In the United States, 7.77 percent of children take stimulant medications. In France the number is only 0.46 percent. A new study in the journal Social Science and Medicine explores why French children take stimulants far less than children in the United States. The study, authored by medical sociologist Manuel Vallée, is called “The countervailing forces behind France’s low Ritalin consumption.”1 Vallée looks at how particular forces in society, in concert with government agencies, became an effective check on stimulant marketing for kids in France. The study considers one particular case—the low use of Ritalin among French children.
Vallée asks: How does France limit its children’s use of psychostimulant drugs? To answer, he looks at “countervailing forces” in French society that mobilized to check the pharmaceutical industry’s influence with respect to Ritalin, which is the only stimulant approved for children in France. The forces he identifies are government agencies, medical professionals, and consumers (parents).
Vallée shows how French child psychiatrists worked against industry efforts to market Ritalin in three ways:
- Research related to classification systems (i.e., not expanding the ADHD diagnosis to include normal, highly active children).
- Day-to-day clinical activities (i.e., looking carefully at a child’s lived experience and social environment).
- Shaping public debate about stimulant drugs (i.e., keeping medical practice independent of industry financial influence).
How do marketers generally expand consumption of their drugs? The study identifies several methods including marketing and promotion; controlling the science that underpins the development of new products; constructing new medical categories and expanding existing ones; and funding consumer groups. (The story of how these tactics have succeeded in expanding the use of stimulant drugs by children in the United States can be found in my book A Disease Called Childhood: Why ADHD Became an American Epidemic.)
So how can the industry be tamed? How can those who oppose aggressive marketing of drugs for children become effective countervailing forces? The history of psychostimulants in France sheds light on this.
Stimulant manufacturers have historically had a weak presence in France. Marketing Ritalin for kids arrived in France in 1975, 14 years later than in the United States. France hasn’t allowed certain other stimulants—for example, Dexedrine—to be prescribed for children at all. This is in contrast to the United States where Dexedrine was approved for childhood behavior problems in 1961. Also, Ciba-Geigy (now Novartis) pulled Ritalin from the French market between 1985 and 1995 because the drug was causing “a public relations nightmare.”
Since France does not allow direct-to-consumer advertising of stimulants, manufacturers couldn’t promote their drugs there as they have in the United States. They also did not lobby doctors as aggressively as they have in the United States because of significant resistance to prescribing stimulants for kids.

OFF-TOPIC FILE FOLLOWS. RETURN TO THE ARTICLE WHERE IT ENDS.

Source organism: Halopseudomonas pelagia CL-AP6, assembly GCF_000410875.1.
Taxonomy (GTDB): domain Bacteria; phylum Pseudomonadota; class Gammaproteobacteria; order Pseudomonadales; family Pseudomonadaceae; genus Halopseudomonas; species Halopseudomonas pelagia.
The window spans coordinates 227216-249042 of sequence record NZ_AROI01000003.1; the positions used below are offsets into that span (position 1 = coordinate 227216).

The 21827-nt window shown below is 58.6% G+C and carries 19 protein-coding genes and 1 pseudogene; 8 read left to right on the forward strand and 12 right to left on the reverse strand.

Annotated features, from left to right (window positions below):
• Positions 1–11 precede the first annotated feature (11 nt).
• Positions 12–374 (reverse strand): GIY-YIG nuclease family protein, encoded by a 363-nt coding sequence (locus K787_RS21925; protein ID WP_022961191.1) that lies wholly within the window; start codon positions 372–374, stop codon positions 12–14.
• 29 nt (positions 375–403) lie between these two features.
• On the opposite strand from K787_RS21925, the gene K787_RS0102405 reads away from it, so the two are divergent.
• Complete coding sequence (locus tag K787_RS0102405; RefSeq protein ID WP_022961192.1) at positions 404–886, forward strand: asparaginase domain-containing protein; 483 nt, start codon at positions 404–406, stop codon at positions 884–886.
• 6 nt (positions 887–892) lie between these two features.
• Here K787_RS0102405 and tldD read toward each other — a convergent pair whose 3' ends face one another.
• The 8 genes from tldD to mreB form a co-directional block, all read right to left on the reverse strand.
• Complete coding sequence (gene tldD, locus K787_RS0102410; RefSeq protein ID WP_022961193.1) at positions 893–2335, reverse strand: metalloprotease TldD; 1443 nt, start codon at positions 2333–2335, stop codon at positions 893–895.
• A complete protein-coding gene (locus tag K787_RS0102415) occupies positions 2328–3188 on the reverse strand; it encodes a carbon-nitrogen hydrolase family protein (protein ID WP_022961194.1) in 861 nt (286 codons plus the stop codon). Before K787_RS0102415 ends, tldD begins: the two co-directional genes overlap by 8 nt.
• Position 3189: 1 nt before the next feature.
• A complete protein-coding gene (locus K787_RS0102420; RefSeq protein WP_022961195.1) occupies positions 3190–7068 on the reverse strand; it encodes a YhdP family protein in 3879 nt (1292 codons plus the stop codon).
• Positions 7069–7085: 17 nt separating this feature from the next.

Vallée and other medical sociologists have observed that governments can shape what medications are consumed by deciding which ones become legal and how tightly they are regulated. Between 1975 and 1985, France limited the prescribing of Ritalin to hospital-based pediatric specialists (child psychiatrists, pediatricians and pediatric neurologists), whereas in the United States any practicing doctor, and in some states nurse practitioners, can prescribe Ritalin to children. In France, only three hospital pharmacies were authorized to distribute Ritalin; the U.S. imposed no such restrictions. Also, French parents could only receive a one-week supply, whereas parents in the U.S. could obtain 30-day supplies. Post-1995, some French regulations were relaxed, but Ritalin prescription remained low.
Doctors did their job. French pediatricians rejected the guidelines of the American-produced diagnostic manual, the DSM-III, and followed their own classification manual for childhood emotional problems. In the French manual, the definition of ADHD is not as broad as in the American guide. French doctors reserved stimulants for severe cases, and then only in children over age six. In the United States, stimulants may be prescribed to children as young as four. In France, stimulants were part of a broader approach which included family and individual therapy, school interventions, parenting groups, etc. French doctors would not hand parents a prescription after a 20-minute review of a checklist; while in many clinical practices in the United States, stimulants are a first-line treatment, French doctors generally view them only as a last resort.
French parents became more informed. In the process, they became more firmly opposed to drugging their children. The French support group HyperSuper has focused on increasing parental access to psychosocial interventions and actively opposed reductionist conceptions of ADHD. The group’s American counterpart, CHADD, accepts funding from the pharmaceutical industry and has largely adapted the biological narrative of ADHD and treatment with stimulants.
In short, French doctors, parents, and government agencies were not co-opted by the financial influence of the pharmaceutical industry, and cooperated together to keep children off of stimulants.
Vallée concludes that industry influence can be curtailed when it lacks support from regulators, doctors, and consumers. The French model shows that not only government policies, but also public opinion, can become a countervailing force to the power of major marketers. Vallée plans to follow his study with a book on the treatment of ADHD in France.
The French model provides a good example for regulators, doctors, and families in the United States, where the medicalization of children’s normal reactions to stressful situations has gotten out of control.